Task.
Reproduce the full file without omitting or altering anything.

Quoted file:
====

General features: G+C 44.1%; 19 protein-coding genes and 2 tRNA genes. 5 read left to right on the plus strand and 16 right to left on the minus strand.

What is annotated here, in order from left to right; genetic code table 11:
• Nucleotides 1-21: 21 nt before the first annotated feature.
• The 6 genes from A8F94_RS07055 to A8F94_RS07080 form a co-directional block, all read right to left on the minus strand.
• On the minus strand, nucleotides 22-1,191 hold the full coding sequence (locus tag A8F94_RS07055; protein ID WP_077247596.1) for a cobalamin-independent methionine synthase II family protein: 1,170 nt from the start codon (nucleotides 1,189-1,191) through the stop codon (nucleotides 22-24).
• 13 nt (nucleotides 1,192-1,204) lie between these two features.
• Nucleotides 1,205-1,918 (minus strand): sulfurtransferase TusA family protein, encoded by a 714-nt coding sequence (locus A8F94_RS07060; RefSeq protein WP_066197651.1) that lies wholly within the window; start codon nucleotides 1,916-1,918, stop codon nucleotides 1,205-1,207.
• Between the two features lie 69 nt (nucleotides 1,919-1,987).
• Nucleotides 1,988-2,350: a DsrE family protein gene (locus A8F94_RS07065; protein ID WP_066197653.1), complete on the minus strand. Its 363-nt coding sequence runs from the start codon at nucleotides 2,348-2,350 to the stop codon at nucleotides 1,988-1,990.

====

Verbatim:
General features: G+C 44.1%; 19 protein-coding genes and 2 tRNA genes. 5 read left to right on the plus strand and 16 right to left on the minus strand.

What is annotated here, in order from left to right; genetic code table 11:
• Nucleotides 1-21: 21 nt before the first annotated feature.
• The 6 genes from A8F94_RS07055 to A8F94_RS07080 form a co-directional block, all read right to left on the minus strand.
• On the minus strand, nucleotides 22-1,191 hold the full coding sequence (locus tag A8F94_RS07055; protein ID WP_077247596.1) for a cobalamin-independent methionine synthase II family protein: 1,170 nt from the start codon (nucleotides 1,189-1,191) through the stop codon (nucleotides 22-24).
• 13 nt (nucleotides 1,192-1,204) lie between these two features.
• Nucleotides 1,205-1,918 (minus strand): sulfurtransferase TusA family protein, encoded by a 714-nt coding sequence (locus A8F94_RS07060; RefSeq protein WP_066197651.1) that lies wholly within the window; start codon nucleotides 1,916-1,918, stop codon nucleotides 1,205-1,207.
• Between the two features lie 69 nt (nucleotides 1,919-1,987).
• Nucleotides 1,988-2,350: a DsrE family protein gene (locus A8F94_RS07065; protein ID WP_066197653.1), complete on the minus strand. Its 363-nt coding sequence runs from the start codon at nucleotides 2,348-2,350 to the stop codon at nucleotides 1,988-1,990.